I am perfectly capable of believing that Kellhus had a contingency plan and has survived in some form. I struggle to believe  that he "loved" Proyas. Nor has Proyas escaped from damnation. His deal with Ajokli was not to break the cycle of damnation. Ajokli was interested in eroding the border between the Outside and Earwa.

 

So yeah at first I assumed that everything is going to Kellhus' plan out of habit but thinking about it now I think your right that its more likely he was surprised and has a few contingency plans going. As for Proyas love is maybe too strong a word (it always is with the Dunyain) but there was something there. Before the last book there was a debate on whether or not Kellhus loved Esme and I've always said yes - my criterion is that any time Kellhus steps off the shortest path then that is evidence of love or at least some other Darkness. He didn't have to go back and confess to Proyas but he did and while you can make a good argument for Kellhus going back to Momenn for Kel not for Esme and it all being part of the TTT I don't think you can for Proyas.

But yes Proyas is damned as is Serwe probably. For now.

You  actually reminded me that my other big question from the last book was what separates the Dunyain, they are all near perfect computers they should all reach the same logical conclusions. In this book Kellhus says the difference is the tools they were exposed to when leaving Ishual but this can't be right as the 4 were also presumably Gnostic sorcerers. I speculated maybe the difference was Kell/Kor's ability to love and that was why they were so prodigious but this still doesn't explain Moenghus.

 

14 hours ago, odium said:

Ultimately, this book disappointed me, not only because of many points already mentioned throughout this thread but also because it shakes my faith in Bakker's capabilities as a writer. 

 

Yeah, that's it exactly for me. On the one hand I know that having to endure the Srancmen sections made me peevish and reading the books so quickly can't have helped but I feel like the measure of a story is how well it absorbs you and there were just too many times when Bakkers hand would jerk me out of the story. Sorwheel, Moenghus conveniently falling into his fathers lap, how every character would leave the tent "for air" only to conveniently reunite with a long lost friend/enemy in a overly emotional scene like it was all some cheap stage melodrama. Too many times I could see characters being moved from scene to scene instead of naturally making their own way. The combat was great but with the notable exception of Esme- Mim and Serwa-Kayu almost all the emotional scenes fell flat.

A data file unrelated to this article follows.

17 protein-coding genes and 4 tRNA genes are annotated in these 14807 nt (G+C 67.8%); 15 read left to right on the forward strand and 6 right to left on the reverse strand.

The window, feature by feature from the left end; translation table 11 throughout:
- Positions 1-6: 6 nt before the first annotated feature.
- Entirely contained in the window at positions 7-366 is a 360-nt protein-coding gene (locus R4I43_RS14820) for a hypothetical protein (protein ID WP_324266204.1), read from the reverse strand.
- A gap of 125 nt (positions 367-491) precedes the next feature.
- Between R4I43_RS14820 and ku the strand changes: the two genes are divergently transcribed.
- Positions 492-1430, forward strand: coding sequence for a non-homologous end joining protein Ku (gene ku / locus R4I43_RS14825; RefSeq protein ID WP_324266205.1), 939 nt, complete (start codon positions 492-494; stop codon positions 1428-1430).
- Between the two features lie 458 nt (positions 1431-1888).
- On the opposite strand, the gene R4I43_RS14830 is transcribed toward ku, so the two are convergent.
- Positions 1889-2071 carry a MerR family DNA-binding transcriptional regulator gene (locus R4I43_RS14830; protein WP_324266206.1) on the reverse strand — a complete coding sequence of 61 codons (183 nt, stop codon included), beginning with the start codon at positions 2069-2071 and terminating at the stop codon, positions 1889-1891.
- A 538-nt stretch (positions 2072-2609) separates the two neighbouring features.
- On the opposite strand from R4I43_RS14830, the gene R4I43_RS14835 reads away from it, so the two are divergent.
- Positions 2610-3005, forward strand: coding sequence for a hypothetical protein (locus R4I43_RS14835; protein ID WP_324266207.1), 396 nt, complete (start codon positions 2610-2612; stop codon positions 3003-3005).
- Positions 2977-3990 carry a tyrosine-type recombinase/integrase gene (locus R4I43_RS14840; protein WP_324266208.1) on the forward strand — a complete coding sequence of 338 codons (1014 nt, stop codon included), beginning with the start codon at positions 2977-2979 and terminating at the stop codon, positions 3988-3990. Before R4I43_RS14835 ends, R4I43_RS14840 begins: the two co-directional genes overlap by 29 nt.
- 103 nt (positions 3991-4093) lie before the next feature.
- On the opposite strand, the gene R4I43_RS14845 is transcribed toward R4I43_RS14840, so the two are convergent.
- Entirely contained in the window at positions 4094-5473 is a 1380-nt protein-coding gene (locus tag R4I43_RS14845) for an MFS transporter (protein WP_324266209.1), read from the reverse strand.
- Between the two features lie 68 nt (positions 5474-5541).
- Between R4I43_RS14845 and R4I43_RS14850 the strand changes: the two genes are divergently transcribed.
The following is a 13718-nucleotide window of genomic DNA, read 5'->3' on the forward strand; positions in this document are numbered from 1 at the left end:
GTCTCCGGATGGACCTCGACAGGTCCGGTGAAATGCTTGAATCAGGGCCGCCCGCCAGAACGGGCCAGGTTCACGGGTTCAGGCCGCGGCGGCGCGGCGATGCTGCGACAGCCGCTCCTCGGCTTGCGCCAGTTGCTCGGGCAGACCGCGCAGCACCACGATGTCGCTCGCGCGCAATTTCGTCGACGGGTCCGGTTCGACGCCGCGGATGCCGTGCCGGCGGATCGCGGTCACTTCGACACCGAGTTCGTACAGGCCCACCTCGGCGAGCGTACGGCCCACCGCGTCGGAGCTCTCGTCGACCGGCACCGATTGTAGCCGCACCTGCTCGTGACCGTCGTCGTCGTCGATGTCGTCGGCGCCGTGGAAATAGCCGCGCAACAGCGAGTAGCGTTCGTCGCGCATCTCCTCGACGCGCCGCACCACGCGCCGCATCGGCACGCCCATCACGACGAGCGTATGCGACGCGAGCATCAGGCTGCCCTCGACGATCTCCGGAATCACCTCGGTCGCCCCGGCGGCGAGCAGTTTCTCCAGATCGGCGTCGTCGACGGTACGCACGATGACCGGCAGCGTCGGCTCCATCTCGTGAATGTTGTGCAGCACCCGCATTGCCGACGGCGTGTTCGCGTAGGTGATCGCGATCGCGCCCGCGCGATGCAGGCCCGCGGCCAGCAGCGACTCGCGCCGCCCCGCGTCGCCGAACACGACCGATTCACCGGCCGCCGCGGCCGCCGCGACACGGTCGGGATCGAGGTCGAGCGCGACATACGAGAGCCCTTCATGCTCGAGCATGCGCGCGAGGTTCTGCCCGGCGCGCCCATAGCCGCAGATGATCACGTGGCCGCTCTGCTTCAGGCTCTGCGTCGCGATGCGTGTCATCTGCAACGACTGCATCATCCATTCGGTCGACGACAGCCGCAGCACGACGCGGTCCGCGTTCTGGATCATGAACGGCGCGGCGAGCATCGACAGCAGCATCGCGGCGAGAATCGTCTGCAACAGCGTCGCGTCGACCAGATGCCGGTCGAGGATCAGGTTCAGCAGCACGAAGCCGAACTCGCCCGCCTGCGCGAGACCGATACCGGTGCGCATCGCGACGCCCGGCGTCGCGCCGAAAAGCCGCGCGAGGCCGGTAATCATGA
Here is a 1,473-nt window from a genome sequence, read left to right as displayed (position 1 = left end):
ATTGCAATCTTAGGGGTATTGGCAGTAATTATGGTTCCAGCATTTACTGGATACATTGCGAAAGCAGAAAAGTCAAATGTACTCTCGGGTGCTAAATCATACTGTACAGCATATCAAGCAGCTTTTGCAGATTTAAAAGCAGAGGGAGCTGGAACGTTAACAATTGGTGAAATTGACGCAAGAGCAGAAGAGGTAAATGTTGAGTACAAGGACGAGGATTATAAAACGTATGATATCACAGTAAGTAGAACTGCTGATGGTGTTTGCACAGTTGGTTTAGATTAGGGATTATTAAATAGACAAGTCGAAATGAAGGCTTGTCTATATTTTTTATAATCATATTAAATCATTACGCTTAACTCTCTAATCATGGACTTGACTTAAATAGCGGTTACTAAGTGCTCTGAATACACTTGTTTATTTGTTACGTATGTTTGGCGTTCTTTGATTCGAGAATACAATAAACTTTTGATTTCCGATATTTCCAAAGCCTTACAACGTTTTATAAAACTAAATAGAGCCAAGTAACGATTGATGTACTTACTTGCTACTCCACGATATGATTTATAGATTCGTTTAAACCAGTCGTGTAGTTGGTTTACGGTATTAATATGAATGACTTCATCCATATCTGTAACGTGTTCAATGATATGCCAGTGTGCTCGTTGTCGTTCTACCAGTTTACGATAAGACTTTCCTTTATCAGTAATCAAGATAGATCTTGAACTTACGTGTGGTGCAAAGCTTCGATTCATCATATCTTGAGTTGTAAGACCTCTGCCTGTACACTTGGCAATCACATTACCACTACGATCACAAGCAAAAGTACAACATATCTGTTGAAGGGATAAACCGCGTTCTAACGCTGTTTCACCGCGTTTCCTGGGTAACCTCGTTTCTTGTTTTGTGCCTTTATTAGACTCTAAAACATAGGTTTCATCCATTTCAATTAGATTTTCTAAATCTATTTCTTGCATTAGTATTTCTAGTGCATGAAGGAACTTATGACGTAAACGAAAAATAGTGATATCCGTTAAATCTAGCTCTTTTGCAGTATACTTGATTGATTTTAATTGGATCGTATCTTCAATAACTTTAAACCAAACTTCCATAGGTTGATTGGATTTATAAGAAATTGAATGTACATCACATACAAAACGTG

11 hours ago, odium said:

Nonetheless, I too think I've been overly vocal about my criticism, and Bakker really should give himself a pat on the back for finishing this behemoth. PoN is the best fantasy I've ever read and TAE is, for all its ups and downs, a very cerebral and philosophical work of fantasy literature... and writing one book is no small undertaking, but 7 is a monumental one. Despite whatever problems it might have, TSA is a tremendous achievement in his life!

But really, killing Shauriatas off-screen without an actual appearance after so much hype? No : (

 

I also agree with the former though.

As for the latter I'm cool with it; Shae might have been a genius but he was only just a man. When facing the Dunyain it could only ever have ended in anticlimax. Like someone else said, the fact they couldn't manipulate him is credit enough.

 

10 hours ago, Damelon said:

Perhaps I was numb after reading so many action scenes in TUC, but I didn't enjoy the scene itself so much either. It read like a video game, a platform game with a Chorae-countdown and a Dragon as an end of level guardian.

 

Yeah I agree that it felt strangely out of place. The only way I could explain it was that this was Bakker's response to the feminists, like "women in my books have no agency? Look here's Serwa she's a strong independent woman and she don't take no shit from any sexist dragon!" But who on earth is still reading that gives a fuck ? Kalbear ? Like there is literally nothing that Bakker could write now that wouldn't be interpreted as misogynistic to this crowd while the rest of us are wondering why a Dragon is talking about cunny.

Infact I think it was a strangely lightheartend sequence all together. How the Hero (whose name I swore to remember but have now forgotten) boasts after surviving its breath then gets immediately chomped up. How Dragons are flying tanks but are so easily offended. It probably says alot about the series that these scenes, this ...attempt at humour?.. feels so blasphemously out of place. 

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The clarification that we haven't seen the full extent of the No-God's capabilities (System Completion is the rendering of everything into an object) was nice.

That also has to mean System Completion is... completed, at some point, otherwise it wouldn't be invisible. Unless it's a quality of complex Tekne artifacts to be invisible to the gods, which would explain why the Ark is also invisible.

I'd like to think that between his realization of the Dunyain subsuming the Consult, and his insight on the No-God's inevitable victory, Kellhus wasn't planning on winning in the Golden Room, and something else was afoot.

Is Cnaiur a fellow agent of Ajokli, or IS he Ajokli?

I don't think the Under-the-Tree Guy is Ajokli, I think Ajokli is "the most crocodilian" of the Sons.

After completing TAE I think I most miss TTT Kellhus who was actually convinced of his own divinity. Unless the pact with Ajokli and his King of Hell speech is a riff on that.

Also, please don't be a simulation. Well, I could sort of live with the series being the extension of a Surface-Detailesque conflict.